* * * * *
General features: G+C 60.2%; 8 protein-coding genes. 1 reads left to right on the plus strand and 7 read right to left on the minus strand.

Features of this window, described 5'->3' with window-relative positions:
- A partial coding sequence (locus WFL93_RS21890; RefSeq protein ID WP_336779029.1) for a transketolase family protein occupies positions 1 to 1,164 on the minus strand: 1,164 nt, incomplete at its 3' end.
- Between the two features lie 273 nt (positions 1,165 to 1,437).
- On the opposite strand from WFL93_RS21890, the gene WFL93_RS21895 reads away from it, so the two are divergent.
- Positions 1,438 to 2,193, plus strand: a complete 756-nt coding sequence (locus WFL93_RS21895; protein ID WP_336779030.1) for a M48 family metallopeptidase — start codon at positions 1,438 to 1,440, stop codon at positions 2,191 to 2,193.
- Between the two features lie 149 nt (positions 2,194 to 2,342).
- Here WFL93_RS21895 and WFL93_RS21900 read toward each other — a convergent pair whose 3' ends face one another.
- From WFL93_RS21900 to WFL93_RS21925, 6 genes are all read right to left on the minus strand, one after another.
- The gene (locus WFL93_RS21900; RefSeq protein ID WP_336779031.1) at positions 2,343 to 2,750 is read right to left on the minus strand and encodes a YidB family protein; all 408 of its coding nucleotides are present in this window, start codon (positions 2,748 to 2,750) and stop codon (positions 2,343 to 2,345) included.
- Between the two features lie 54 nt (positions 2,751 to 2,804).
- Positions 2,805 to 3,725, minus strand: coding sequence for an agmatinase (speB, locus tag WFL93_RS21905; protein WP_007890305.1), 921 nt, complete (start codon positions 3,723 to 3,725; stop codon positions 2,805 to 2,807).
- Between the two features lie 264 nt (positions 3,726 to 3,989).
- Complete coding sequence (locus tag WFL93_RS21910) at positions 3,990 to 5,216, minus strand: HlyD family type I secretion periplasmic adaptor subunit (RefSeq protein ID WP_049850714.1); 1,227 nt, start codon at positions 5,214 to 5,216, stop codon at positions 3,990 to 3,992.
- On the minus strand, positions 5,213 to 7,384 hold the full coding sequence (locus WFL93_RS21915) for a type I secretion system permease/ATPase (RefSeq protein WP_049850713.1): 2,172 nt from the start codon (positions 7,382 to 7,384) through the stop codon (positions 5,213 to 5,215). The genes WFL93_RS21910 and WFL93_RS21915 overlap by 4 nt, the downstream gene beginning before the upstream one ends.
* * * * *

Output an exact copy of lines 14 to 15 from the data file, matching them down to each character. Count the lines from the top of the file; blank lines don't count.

- Complete coding sequence (locus tag WFL93_RS21910) at positions 3,990 to 5,216, minus strand: HlyD family type I secretion periplasmic adaptor subunit (RefSeq protein ID WP_049850714.1); 1,227 nt, start codon at positions 5,214 to 5,216, stop codon at positions 3,990 to 3,992.
- On the minus strand, positions 5,213 to 7,384 hold the full coding sequence (locus WFL93_RS21915) for a type I secretion system permease/ATPase (RefSeq protein WP_049850713.1): 2,172 nt from the start codon (positions 7,382 to 7,384) through the stop codon (positions 5,213 to 5,215). The genes WFL93_RS21910 and WFL93_RS21915 overlap by 4 nt, the downstream gene beginning before the upstream one ends.